The captain said that in his seventeen years of crossing the sound, he hadn't ever seen such a breathtaking spectacle. The thirty passengers, most of us strangers when we had boarded, were all hugging one another and laughing and crying. The captain joined in the celebration by declaring a round of drinks on the house, and we all offered up toasts to "our" whale.
In 1987, I returned to Cape Cod with my then-twelve-year-old son in tow. We took whale-watch trips on four consecutive days, and we saw whales every day. One afternoon, a humpback that had been lolling around several hundred yards away suddenly surfaced alongside the boat, so we had an unusual up-close look at the whale's impressive 40-foot length. We also saw five fin whales and at least thirty Atlantic white-sided dolphins.
From the back decks of cruise ships, I've seen orcas (killer whales), gray whales, common dolphins, and blue whales. Surely, sighting blue whales is one of the rare privileges in life. In June of 1987, I was on the St. Lawrence River, aboard the S.S. Bermuda Star. The ship's pilot from Quebec had warned me that it was too early in the season to see any whales, yet four blue whales showed up on my thirty-ninth birthday, and I also saw a dozen or so belugas arching their backs out of the sun-sparkled water at the mouth of the Saguenay River.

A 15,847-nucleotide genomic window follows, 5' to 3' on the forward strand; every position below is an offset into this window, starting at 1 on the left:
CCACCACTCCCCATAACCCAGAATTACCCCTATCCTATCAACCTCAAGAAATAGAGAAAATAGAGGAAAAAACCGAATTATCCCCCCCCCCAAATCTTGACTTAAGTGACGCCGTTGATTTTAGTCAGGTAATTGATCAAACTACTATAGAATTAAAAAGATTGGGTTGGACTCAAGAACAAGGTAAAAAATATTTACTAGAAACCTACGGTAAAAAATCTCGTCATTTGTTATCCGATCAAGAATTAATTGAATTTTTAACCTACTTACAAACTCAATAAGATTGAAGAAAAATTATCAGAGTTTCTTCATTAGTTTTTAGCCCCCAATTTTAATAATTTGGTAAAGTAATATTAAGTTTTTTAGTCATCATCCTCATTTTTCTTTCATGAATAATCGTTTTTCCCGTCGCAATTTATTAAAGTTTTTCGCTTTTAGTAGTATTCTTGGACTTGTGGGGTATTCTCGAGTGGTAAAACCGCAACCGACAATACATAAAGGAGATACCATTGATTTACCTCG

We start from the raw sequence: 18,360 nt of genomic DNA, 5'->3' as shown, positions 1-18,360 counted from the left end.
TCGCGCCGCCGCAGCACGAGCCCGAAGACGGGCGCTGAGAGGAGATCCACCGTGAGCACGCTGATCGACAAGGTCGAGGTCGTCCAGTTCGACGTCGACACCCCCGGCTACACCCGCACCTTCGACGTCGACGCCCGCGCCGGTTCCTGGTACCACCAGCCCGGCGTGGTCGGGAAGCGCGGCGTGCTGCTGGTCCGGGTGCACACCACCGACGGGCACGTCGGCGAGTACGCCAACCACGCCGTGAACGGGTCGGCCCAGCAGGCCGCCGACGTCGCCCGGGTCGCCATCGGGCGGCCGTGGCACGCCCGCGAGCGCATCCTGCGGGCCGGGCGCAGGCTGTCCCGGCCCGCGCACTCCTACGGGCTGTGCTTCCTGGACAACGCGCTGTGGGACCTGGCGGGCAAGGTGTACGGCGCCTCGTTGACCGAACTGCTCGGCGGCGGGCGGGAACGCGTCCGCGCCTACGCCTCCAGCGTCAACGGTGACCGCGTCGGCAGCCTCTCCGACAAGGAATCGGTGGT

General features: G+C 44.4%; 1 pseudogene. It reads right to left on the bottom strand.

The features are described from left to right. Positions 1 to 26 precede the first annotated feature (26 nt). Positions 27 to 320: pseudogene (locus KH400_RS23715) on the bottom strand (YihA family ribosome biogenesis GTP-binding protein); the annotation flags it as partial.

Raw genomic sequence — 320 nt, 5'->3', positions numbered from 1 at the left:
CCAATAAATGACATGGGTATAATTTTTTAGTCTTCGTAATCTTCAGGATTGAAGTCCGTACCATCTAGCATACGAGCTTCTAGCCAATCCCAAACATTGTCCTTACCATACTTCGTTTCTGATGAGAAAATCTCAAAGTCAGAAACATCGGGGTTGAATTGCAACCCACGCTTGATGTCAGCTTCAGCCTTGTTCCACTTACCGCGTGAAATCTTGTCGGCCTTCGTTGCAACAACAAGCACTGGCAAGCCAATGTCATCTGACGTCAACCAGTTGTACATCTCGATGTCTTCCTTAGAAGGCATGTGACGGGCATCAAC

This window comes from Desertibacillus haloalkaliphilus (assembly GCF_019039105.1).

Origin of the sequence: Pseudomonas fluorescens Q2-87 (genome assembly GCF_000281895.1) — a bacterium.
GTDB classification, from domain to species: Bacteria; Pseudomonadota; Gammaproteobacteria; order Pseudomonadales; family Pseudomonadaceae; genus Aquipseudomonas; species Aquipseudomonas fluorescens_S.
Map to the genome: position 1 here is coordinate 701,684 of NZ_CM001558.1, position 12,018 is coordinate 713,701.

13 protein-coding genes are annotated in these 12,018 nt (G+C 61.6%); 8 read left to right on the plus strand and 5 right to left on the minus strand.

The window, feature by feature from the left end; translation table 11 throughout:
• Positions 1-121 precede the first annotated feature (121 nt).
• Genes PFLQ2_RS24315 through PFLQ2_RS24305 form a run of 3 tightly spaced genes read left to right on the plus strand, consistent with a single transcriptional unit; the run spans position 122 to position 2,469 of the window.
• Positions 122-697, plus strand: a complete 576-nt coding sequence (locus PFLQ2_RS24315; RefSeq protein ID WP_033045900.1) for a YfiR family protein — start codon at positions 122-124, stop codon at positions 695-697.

Whale watching became up close and personal one day in Trinity Bay, off the north coast of Newfoundland, when a frisky adolescent humpback whale, measuring about 35 feet long and weighing about a ton per foot, draped its 10-foot-wide scalloped tail across the bow of our little rubber boat and gave us a hearty shove.
Late in the summer of 1991, off Bar Harbor, Maine, I saw fish flying above the ocean's surface and then saw the cause of their distress -- a 70-foot-long finback whale that lunged halfway out of the water, mouth agape and ventral pleats bulging, enjoying a good meal. "Hope you got a good look," said the naturalist. "They usually only do that once." Suddenly, the finback hurled itself right out of the water a second time.
In San Ignacio Lagoon, off Baja California, Mexico, I watched a gray whale roll its big blue eye and watch me as I stroked her massive head. The moment was intensely moving, and I started to cry. Another day out in the lagoon that February of 1992, I found myself with a ringside seat at an orgy, watching white water roil up in a flurry of fins and flukes as three gray whales courted.
In 1993, I spent a week on a sailboat in the Bahamas, in the company of spotted dolphins, and another week cruising among feeding humpbacks on Stellwagen Bank, off the Massachusetts coast.
How did a nice Midwestern woman living on the banks of the Mississippi River become entranced with these magnificent marine mammals?
In July of 1982, I read an article in the New York Times travel section about a whale-watch trip off Cape Cod. A photograph of a whale leaping out of the water accompanied the article. After reading just a few paragraphs, I became obsessed with the idea of meeting a whale. The first opportunity was a weeklong business trip to Washington, D.C., that autumn. I made arrangements to add a two-day visit to Cape Cod to the end of the trip. Then I headed for the library for books on whales, so that I would know what I was looking at in case I saw one.
I did see a whale, and it changed my life.